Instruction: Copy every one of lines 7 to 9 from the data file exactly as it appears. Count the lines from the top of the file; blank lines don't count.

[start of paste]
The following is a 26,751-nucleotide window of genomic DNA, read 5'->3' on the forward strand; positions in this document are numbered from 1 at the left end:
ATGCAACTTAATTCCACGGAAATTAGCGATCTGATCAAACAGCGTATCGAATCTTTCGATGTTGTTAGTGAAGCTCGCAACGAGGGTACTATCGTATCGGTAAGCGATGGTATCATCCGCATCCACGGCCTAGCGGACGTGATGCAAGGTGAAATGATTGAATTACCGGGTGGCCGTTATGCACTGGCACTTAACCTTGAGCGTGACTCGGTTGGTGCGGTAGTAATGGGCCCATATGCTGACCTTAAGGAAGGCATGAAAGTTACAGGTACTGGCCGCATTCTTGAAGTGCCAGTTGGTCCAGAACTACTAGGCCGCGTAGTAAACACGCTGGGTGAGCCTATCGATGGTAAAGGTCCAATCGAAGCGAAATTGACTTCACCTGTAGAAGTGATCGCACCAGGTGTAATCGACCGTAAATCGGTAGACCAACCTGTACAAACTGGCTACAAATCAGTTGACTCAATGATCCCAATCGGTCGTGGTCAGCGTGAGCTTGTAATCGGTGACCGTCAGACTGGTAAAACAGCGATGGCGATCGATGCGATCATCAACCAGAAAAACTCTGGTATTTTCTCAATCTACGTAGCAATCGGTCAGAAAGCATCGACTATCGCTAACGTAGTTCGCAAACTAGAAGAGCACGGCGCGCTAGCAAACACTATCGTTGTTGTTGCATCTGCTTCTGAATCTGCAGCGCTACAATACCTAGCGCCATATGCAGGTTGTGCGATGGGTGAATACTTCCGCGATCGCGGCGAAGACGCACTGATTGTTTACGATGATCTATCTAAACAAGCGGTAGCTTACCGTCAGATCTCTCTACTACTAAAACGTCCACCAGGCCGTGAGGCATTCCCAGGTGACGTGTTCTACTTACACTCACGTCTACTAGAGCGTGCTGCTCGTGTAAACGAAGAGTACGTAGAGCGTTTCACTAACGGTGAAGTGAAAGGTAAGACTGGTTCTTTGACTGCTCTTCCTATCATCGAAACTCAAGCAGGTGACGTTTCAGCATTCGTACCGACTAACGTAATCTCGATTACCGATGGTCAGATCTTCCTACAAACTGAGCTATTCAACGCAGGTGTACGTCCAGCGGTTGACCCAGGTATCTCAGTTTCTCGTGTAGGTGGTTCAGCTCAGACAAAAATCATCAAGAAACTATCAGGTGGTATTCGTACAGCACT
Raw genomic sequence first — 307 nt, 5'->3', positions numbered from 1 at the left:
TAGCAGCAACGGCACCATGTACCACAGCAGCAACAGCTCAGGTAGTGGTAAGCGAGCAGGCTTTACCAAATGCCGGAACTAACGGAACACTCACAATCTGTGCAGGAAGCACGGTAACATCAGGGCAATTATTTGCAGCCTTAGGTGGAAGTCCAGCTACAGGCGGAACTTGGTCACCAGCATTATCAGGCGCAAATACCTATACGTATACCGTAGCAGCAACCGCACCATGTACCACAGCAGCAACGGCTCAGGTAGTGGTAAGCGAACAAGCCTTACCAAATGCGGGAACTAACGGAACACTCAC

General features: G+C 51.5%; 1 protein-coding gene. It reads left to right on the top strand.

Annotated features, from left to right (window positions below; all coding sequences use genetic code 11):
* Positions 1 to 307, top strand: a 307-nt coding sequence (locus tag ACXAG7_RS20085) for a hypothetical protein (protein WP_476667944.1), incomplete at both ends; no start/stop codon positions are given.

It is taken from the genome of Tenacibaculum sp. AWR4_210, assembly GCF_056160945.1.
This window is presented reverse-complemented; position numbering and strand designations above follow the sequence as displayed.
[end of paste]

* Positions 1 to 307, top strand: a 307-nt coding sequence (locus tag ACXAG7_RS20085) for a hypothetical protein (protein WP_476667944.1), incomplete at both ends; no start/stop codon positions are given.

It is taken from the genome of Tenacibaculum sp. AWR4_210, assembly GCF_056160945.1.
This window is presented reverse-complemented; position numbering and strand designations above follow the sequence as displayed.